Coral Champagne Cherries – How To Grow Coral Champagne Cherry Trees

Red Coral Champagne Cherries
coral champagne
(Image credit: Jennifer Smith)

With a name like Coral Champagne cherries, the fruit already has a leg up in crowd appeal. These cherry trees bear large, sweet fruit heavily and consistently, so it’s not surprising that they are very popular. If you are ready for a new cherry tree in your orchard, you’ll be interested in additional Coral Champagne cherry information. Read on for tips on how to grow Coral Champagne trees in the landscape.

Coral Champagne Cherry Information

Nobody quite knows the exact origin of Coral Champagne cherries. The tree may have been a result of a cross between two selections called Coral and Champagne in UC’s Wolfskill Experimental Orchard. But that is far from certain. What we do know is that the variety has come into its own in the last decade, paired with rootstocks Mazzard and Colt. The cherry ‘Coral Champagne’ variety has gone from being relatively unknown to becoming among the most widely planted varieties in California. The fruit of Coral Champagne cherry trees is exceptionally attractive, with shiny dark flesh and a deep coral exterior. The cherries are sweet, low-acid, firm and large, and rank in the top three varieties of cherries exported from California. In addition to being good for commercial production, the trees are great for home orchards. They are small and compact, making the Coral Champagne cherries easy to pick for kids and adults too.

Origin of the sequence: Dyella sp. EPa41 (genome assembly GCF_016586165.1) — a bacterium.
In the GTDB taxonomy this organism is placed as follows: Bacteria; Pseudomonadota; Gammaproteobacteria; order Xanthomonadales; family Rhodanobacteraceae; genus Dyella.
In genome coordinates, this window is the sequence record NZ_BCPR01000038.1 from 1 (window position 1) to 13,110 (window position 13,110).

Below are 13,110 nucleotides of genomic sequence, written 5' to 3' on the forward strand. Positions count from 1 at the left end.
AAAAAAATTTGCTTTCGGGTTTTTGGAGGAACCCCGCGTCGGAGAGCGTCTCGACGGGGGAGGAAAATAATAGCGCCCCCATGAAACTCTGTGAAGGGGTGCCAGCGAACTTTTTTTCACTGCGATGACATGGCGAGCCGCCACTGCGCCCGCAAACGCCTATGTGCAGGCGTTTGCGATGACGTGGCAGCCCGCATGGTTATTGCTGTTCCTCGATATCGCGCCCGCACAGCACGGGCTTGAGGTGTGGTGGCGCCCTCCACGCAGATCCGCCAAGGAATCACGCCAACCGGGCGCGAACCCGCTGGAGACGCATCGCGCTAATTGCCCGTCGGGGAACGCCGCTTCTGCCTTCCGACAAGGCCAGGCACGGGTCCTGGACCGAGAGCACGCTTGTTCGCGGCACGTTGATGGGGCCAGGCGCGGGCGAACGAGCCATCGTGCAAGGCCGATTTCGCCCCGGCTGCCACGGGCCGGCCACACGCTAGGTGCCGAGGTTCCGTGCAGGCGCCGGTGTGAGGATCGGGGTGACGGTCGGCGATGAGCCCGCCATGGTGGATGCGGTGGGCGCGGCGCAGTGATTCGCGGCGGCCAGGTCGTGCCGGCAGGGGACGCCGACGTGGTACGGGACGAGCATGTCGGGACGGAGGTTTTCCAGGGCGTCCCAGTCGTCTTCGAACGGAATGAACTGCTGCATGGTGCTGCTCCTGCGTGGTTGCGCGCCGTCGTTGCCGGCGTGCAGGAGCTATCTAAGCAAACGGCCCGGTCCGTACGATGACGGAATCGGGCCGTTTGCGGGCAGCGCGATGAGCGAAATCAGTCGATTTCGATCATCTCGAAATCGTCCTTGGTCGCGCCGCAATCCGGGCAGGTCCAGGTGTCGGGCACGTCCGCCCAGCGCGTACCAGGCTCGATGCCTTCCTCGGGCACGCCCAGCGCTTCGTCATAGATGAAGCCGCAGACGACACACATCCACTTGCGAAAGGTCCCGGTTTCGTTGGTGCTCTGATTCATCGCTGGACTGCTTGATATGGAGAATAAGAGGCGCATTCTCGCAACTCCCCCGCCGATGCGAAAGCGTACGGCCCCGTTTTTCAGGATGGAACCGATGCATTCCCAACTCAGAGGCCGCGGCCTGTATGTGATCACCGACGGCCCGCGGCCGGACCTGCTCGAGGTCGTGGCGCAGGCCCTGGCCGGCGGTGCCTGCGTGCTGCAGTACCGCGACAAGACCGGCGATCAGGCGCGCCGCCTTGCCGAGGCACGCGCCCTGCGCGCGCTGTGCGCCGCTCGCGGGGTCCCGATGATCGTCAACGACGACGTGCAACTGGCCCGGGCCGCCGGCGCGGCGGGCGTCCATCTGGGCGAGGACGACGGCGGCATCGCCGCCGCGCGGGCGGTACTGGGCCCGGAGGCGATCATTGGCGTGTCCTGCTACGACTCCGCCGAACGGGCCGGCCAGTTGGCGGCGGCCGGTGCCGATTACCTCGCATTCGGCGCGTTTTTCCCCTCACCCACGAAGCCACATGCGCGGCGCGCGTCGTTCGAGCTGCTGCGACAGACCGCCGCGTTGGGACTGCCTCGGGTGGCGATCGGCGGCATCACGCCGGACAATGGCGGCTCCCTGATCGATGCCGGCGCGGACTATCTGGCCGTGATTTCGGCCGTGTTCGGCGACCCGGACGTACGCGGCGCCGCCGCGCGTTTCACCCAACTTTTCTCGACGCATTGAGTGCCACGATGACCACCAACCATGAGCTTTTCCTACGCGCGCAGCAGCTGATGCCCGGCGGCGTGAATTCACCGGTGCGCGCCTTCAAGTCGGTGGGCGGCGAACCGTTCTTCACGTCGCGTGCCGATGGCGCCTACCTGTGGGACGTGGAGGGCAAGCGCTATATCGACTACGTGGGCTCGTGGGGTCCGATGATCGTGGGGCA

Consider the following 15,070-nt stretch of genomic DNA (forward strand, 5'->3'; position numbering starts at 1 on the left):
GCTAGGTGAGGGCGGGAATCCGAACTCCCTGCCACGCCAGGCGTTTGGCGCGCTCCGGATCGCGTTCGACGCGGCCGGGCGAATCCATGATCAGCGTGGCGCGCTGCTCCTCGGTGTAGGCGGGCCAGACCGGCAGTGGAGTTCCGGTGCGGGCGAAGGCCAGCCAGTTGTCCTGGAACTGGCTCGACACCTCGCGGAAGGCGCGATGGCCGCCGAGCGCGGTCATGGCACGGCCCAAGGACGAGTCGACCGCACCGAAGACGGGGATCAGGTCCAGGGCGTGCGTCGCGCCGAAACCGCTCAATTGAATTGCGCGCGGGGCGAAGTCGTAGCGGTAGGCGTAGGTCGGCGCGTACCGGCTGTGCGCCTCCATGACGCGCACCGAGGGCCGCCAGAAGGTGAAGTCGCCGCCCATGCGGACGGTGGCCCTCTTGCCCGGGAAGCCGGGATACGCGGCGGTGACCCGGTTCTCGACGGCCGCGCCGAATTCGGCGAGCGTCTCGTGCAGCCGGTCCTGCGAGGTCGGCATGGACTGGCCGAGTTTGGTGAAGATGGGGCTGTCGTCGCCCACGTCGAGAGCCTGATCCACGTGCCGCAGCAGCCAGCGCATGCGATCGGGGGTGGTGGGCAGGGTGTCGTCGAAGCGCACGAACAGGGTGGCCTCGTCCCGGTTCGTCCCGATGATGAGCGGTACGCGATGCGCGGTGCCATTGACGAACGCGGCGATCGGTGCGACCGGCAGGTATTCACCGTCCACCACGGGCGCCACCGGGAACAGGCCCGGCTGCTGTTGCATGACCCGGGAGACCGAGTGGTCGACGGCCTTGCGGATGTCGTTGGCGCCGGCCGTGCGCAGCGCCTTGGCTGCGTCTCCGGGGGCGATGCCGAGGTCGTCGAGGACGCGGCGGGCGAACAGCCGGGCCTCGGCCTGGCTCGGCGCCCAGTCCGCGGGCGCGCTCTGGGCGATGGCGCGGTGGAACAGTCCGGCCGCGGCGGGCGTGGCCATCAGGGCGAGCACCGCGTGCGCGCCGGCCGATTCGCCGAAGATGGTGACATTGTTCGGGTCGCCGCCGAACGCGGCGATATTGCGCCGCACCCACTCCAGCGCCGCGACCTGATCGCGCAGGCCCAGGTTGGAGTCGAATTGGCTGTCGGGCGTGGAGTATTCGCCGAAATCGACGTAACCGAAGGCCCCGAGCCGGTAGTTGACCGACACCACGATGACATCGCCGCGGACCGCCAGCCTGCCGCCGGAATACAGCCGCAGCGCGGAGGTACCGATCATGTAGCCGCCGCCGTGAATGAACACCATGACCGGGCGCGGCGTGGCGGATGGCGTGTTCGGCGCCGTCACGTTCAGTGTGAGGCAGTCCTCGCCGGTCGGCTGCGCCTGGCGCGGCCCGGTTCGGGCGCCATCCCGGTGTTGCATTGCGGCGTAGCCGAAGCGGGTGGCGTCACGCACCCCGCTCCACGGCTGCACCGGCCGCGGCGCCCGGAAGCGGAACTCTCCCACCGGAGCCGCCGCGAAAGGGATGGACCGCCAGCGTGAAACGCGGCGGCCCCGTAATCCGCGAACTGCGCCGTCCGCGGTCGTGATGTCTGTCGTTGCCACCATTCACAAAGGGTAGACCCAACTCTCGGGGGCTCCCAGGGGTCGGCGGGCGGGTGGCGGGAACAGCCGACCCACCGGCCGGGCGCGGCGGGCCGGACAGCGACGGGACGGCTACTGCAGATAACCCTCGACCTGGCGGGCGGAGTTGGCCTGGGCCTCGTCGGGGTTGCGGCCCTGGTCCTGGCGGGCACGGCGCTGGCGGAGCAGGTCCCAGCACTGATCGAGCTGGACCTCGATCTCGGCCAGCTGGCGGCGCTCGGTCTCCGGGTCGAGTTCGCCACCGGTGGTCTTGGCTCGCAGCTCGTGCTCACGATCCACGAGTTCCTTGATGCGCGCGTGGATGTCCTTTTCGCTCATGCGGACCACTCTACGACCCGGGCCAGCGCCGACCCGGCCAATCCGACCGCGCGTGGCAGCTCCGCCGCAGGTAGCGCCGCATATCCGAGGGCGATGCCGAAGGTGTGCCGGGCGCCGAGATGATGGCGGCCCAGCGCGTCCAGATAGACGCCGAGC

How to Grow Coral Champagne

If you are wondering how to grow Coral Champagne cherry trees, you may be happy to know that this variety of cherry requires less chill hours than Bing. For cherries, like Coral Champagne, only 400 chill hours are required. Coral Champagne trees thrive in U.S. Department of Agriculture plant hardiness zones 6 through 8. Like other cherry trees, this variety requires a sunny location and well-drained soil. If you are growing cherry Coral Champagne, you’ll need a second cherry variety nearby as a pollinizer. Either Bing or Brooks works well. The fruit of the Coral Champagne cherry trees ripens in mid-season, toward the end of May.

Teo Spengler

Teo Spengler has been gardening for 30 years. She is a docent at the San Francisco Botanical Garden. Her passion is trees, 250 of which she has planted on her land in France.